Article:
“We have several options for shoes.  If we are on an extended trip that requires several sets of shoes, we store them in a covered plastic bin.  Jackets and rain gear go in a second, stackable bin.  The bin is kept in the truck’s back seat area, so we always have our shoes if we leave the camper at a campsite.

In the camper we can store shoes in the closet using a hanging cloth organizer with six compartments from IKEA.  It not only holds several pairs of shoes, but is good for rolled up light jackets and shirts, as well as a big bag of chips.

We also can store hiking shoes and boots in the wheel wells of the truck accessed through small doors in the camper’s side walls.  At night we just put the next day’s shoes on the floor in an out-of-the-way corner under the table, since we don’t have any shoe nibbling pets.” – Dave Thalman, 2013 Ram 2500, 2013 Northstar 850SC

“We bought a three drawer plastic case at Walmart.  It fits nicely in the bathroom near the rear door of the camper.” – Dave Duval, 2013 Ford F350, 2014 Northstar Igloo 9.5

“My riding boots go along side the toilet, one on each side.  A pair of sneakers could fit on top of them.  I leave my sandals under the table.  Lynn puts her shoes in her closet.” – Frank Niehus, 2007 Ford F350, 2007 Arctic Fox 1150

“Shoes are a problem.  We store ours in a shopping bag, and they travel in the back seat of our truck.  This is not convenient, but it’s the only solution that makes sense to us so far.  Having a small camper with no obvious accommodation for shoes, we will read reader responses with interest.” – Gerry Reeves, 2014 Ford F-250, 2014 Lance 825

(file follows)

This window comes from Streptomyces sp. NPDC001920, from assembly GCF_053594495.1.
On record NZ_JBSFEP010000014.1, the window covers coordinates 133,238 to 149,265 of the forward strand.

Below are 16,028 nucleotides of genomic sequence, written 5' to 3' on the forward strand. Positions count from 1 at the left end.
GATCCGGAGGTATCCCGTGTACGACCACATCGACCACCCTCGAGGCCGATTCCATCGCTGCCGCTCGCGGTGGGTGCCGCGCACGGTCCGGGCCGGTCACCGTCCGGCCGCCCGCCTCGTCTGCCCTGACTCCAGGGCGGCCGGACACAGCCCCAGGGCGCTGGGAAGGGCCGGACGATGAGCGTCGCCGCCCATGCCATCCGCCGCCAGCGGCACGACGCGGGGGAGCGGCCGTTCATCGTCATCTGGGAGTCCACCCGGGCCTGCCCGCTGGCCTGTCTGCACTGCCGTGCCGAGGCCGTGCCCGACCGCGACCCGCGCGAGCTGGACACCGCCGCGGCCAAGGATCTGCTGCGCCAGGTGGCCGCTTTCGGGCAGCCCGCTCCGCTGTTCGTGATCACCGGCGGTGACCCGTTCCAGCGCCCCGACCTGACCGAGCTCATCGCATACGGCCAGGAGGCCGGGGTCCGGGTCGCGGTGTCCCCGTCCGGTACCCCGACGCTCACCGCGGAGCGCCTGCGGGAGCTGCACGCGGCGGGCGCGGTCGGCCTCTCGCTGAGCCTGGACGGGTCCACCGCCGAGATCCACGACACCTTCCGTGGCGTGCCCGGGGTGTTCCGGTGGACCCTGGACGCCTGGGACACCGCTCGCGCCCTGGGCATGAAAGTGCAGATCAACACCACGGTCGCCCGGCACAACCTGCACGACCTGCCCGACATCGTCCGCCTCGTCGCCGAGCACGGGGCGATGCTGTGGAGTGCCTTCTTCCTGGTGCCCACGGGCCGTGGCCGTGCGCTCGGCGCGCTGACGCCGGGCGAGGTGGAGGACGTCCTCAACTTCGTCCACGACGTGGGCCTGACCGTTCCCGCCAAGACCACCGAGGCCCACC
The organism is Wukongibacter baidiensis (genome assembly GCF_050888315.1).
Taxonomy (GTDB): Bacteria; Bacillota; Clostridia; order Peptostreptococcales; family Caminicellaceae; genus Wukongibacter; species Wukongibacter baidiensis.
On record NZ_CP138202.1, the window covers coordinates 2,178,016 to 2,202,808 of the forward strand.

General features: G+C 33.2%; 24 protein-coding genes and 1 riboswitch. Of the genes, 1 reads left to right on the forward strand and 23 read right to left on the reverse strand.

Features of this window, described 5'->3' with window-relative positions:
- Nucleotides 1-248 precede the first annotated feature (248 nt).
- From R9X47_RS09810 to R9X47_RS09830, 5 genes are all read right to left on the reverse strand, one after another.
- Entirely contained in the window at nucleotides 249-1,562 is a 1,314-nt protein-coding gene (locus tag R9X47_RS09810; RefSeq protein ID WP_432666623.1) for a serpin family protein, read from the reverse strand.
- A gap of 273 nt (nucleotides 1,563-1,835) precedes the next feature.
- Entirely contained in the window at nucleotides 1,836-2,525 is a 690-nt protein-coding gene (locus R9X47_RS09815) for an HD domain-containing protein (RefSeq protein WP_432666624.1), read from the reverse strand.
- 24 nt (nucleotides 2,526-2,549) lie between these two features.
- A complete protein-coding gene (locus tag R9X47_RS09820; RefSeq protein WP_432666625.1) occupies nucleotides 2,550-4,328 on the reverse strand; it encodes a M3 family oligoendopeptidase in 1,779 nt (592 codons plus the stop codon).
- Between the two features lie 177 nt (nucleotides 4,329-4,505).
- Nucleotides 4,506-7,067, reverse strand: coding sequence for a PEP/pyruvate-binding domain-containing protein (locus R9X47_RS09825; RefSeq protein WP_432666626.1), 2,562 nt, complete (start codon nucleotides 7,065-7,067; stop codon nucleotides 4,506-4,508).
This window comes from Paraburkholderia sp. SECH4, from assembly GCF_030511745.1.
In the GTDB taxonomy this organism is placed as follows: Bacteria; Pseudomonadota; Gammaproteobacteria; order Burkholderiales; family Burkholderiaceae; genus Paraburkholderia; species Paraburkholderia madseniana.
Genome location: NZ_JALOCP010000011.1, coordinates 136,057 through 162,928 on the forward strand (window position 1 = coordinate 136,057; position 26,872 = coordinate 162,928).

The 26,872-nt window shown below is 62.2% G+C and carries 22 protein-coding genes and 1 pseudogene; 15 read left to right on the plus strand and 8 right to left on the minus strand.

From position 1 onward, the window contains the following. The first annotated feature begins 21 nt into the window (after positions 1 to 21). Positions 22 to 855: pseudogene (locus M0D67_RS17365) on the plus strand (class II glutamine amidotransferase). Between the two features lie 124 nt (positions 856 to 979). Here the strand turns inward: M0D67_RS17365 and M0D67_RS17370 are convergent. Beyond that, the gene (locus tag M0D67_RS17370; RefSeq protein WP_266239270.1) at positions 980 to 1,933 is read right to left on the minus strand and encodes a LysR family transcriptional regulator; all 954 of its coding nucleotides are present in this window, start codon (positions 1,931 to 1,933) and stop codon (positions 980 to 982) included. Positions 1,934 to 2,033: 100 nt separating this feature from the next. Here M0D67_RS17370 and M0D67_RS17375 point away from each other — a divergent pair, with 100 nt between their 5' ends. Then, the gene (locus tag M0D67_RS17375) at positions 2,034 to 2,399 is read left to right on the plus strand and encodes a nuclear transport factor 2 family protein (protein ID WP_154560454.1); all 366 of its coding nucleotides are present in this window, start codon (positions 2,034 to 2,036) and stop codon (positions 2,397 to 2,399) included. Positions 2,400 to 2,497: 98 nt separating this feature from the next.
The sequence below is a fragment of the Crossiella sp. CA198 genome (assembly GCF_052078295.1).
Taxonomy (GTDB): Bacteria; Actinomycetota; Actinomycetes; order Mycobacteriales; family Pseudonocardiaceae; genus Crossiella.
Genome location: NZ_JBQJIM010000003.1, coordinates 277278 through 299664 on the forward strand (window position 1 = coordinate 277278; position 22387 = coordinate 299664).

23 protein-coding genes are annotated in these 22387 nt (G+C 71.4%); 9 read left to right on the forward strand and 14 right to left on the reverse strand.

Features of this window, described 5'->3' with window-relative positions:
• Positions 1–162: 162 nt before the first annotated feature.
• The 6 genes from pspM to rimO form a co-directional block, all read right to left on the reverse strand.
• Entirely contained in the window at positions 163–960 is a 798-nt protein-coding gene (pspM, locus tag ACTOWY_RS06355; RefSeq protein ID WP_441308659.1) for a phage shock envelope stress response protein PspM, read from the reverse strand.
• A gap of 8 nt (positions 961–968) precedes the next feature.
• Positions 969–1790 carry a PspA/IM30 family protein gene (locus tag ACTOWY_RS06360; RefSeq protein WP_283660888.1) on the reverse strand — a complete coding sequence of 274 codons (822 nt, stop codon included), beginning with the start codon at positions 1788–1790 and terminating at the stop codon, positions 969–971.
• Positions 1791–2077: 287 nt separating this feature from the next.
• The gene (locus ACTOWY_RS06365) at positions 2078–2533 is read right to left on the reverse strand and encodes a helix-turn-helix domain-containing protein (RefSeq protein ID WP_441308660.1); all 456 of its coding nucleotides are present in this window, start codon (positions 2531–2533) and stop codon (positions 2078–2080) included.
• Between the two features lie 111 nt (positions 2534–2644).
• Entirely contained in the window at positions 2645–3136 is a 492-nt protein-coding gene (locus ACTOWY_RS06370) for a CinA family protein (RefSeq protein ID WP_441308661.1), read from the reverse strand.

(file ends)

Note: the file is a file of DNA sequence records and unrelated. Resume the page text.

Shoe-Organizer pop-up camper

“We hung a fabric organizer near the entry door.  The upper compartments are used for shoes, and the lower compartment is a wonderful place for the remote and other small stuff, like a shoehorn.  No more clutter on the floor entering and leaving the camper.” – Joerg Walzenbach, 2008 Chevy Silverado 2500 HD, 2011 Outfitter Apex 8-LB

“We built a 6-inch open-ended platform the size of the foot area under our dinette table.  Several pairs of shoes fit under the false floor, plus it is more comfortable to sit because our feet don’t dangle while sitting.” – Mike Stephan, 2012 Ram 2500, 2015 Northstar Arrow U 8.5

“We use a flip-top plastic container and keep it in the back seat of the truck.  The plastic container is easy to clean and keeps the shoes and boots out of the way.  We only take the footwear we need for the day into the camper.” – Gary Richardson, 2006 Chevy 3500 Crew Cab, 2006 Lance 1181

“We have the room in our triple-slide for a light weight ottoman that can collapse and doubles as a storage bin.  It is great for a seat, shoes, and many other items to store.” – John Telesca, 2001 Ford F350, 2013 Chalet TS116

“We have a small closet between the bath and pantry.  We store a coat for each of us there, a broom and dustpan, and the removable drying rod from the shower.  I also keep a hanging shoe holder in that closet that holds six pairs of shoes.  It’s nice to have a small designated area.  We also keep a solid air freshener in there to keep shoes and coats smelling fresh.” – Nancy Meiners, 1996 Ford F350, 2014 Lance 1050S